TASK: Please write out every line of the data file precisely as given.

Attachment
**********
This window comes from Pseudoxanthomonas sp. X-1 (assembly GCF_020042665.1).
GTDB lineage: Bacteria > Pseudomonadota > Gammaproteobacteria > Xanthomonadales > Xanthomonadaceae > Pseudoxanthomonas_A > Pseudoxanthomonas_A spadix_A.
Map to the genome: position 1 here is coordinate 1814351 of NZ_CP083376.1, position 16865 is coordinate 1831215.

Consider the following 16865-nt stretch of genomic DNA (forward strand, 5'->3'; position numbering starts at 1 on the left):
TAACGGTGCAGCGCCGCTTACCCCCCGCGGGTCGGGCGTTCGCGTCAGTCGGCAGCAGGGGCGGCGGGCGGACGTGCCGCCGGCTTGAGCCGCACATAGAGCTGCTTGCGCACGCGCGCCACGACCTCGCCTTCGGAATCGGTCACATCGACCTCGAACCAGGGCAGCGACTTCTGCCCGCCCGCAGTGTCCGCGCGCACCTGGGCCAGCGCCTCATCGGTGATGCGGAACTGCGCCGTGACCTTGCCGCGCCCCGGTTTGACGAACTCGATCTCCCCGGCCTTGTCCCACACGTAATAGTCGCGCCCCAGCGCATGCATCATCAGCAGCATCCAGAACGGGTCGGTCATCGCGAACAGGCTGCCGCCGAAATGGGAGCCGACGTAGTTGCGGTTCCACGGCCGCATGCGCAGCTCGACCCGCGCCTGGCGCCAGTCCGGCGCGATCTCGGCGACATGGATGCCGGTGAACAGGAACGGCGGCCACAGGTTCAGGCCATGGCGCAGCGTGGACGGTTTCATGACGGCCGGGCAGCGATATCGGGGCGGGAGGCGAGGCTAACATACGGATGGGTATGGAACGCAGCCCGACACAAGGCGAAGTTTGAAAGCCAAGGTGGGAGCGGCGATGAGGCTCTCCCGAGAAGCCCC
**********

This window comes from Pseudoxanthomonas sp. X-1 (assembly GCF_020042665.1).
GTDB lineage: Bacteria > Pseudomonadota > Gammaproteobacteria > Xanthomonadales > Xanthomonadaceae > Pseudoxanthomonas_A > Pseudoxanthomonas_A spadix_A.
Map to the genome: position 1 here is coordinate 1814351 of NZ_CP083376.1, position 16865 is coordinate 1831215.

Consider the following 16865-nt stretch of genomic DNA (forward strand, 5'->3'; position numbering starts at 1 on the left):
TAACGGTGCAGCGCCGCTTACCCCCCGCGGGTCGGGCGTTCGCGTCAGTCGGCAGCAGGGGCGGCGGGCGGACGTGCCGCCGGCTTGAGCCGCACATAGAGCTGCTTGCGCACGCGCGCCACGACCTCGCCTTCGGAATCGGTCACATCGACCTCGAACCAGGGCAGCGACTTCTGCCCGCCCGCAGTGTCCGCGCGCACCTGGGCCAGCGCCTCATCGGTGATGCGGAACTGCGCCGTGACCTTGCCGCGCCCCGGTTTGACGAACTCGATCTCCCCGGCCTTGTCCCACACGTAATAGTCGCGCCCCAGCGCATGCATCATCAGCAGCATCCAGAACGGGTCGGTCATCGCGAACAGGCTGCCGCCGAAATGGGAGCCGACGTAGTTGCGGTTCCACGGCCGCATGCGCAGCTCGACCCGCGCCTGGCGCCAGTCCGGCGCGATCTCGGCGACATGGATGCCGGTGAACAGGAACGGCGGCCACAGGTTCAGGCCATGGCGCAGCGTGGACGGTTTCATGACGGCCGGGCAGCGATATCGGGGCGGGAGGCGAGGCTAACATACGGATGGGTATGGAACGCAGCCCGACACAAGGCGAAGTTTGAAAGCCAAGGTGGGAGCGGCGATGAGGCTCTCCCGAGAAGCCCC